At All Things D, my friends at Fullpower did a demo of a accelerometer-equipped headset that can pick up a call by tapping it in a different way than you tap a regular headset.
That's not so new in concept, but the trick is, they use math to filter out the background noise—in this case, motion from walking, jumping, etc—so it doesn't hang up on you when you move around while doing it.
The headset also knows when you place it on a table and powers down. All by using math and a regular accelerometer.
You've seen games and GPS apps from Fullpower but those are just apps demoing the company's tech. Fullpower's motion detection engine tech is described as doing for motion what voice recognition does for voice. It interprets the raw data and figures out what a person is doing, eliminating confusing data, which I think is interesting because up to now, most developers have just had to deal with raw accelerometer XYZ information. Hard to parse in itself, but up to now, really hard to take that info and decipher what exactly the person holding the device is doing.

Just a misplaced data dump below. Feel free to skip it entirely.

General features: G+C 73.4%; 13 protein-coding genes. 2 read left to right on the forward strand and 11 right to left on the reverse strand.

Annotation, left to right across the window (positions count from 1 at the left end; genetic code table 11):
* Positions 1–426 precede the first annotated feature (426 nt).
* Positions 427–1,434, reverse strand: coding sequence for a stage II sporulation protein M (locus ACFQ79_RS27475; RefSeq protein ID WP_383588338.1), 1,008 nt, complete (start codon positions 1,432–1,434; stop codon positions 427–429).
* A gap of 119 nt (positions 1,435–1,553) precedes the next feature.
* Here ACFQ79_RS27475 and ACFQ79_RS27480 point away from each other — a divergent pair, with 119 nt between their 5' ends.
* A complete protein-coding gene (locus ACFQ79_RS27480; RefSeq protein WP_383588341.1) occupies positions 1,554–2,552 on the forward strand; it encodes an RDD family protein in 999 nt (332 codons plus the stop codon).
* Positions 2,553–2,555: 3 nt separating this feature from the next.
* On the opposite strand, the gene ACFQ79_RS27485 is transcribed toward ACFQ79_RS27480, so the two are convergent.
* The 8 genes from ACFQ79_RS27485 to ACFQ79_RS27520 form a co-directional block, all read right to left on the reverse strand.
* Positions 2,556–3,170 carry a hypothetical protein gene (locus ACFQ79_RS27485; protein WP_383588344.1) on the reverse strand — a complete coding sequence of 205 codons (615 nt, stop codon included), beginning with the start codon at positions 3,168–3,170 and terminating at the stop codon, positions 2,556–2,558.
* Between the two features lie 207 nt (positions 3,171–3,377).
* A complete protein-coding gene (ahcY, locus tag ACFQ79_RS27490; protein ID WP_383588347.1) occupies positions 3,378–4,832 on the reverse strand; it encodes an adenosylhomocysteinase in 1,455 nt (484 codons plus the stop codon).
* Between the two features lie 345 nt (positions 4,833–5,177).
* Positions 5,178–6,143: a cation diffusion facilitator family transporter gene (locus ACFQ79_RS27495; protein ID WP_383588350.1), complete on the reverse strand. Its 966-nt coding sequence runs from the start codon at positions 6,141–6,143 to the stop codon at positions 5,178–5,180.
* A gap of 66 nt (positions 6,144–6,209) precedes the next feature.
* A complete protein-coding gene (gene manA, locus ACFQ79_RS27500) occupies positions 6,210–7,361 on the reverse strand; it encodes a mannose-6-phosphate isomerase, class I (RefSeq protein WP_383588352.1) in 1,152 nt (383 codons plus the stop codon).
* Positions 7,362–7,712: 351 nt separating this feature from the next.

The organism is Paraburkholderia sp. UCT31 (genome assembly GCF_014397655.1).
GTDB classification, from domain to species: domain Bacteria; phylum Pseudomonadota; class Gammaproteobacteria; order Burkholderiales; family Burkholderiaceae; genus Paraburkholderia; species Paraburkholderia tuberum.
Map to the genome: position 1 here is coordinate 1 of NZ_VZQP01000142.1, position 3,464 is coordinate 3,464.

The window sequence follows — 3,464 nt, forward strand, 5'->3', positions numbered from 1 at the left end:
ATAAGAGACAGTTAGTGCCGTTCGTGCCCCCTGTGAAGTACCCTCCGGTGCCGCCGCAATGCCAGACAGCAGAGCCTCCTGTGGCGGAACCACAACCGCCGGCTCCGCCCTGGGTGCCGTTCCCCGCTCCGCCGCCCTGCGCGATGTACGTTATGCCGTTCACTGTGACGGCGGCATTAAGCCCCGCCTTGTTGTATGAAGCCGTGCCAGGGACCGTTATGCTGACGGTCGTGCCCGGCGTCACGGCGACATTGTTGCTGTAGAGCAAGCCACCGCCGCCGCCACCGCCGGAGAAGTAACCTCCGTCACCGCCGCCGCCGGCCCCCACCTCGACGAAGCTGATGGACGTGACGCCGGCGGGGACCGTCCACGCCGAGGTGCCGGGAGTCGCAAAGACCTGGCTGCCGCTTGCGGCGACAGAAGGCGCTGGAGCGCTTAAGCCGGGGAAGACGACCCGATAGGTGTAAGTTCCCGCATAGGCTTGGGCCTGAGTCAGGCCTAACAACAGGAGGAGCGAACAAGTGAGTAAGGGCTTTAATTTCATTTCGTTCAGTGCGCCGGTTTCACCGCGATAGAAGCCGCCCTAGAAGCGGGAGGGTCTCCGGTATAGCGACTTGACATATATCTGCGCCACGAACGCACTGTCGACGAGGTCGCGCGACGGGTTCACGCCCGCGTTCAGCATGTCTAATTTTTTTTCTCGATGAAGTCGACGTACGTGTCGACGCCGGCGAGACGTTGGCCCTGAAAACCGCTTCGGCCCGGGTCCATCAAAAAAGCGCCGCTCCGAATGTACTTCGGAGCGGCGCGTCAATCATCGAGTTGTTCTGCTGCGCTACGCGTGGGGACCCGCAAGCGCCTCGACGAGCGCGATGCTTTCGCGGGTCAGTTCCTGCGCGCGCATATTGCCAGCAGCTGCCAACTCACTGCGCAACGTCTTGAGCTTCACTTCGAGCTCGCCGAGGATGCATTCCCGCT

Next up is an AMAZING demo of a camera app that filters out motion using the accelerometer. Typically, software that have done this has done it by using gyroscopes, or mechanical parts, or by digitally scanning the image as you move it. The accelerometer here helped the camera, mounted on a wildly shaking platform. The images are taken on a crappy smartphone sensor (a slow sensor), came out very sharp when stabilisation is applied. I'm unsure if it's timing it properly to snap when the motion is at its slowest, but that would make sense, since there's no way to increase shutter speed. The tech can scale to all sorts of high end cameras, using just cheap accelerometer parts, not the typically high end stuff you see in DSLRs now. I look forward to getting this stuff in smartphones.
The demos were just concepts, but I'm sure we'll see more of this tech in products, soon. [Fullpower]
[Disclosure: these guys are my friends.]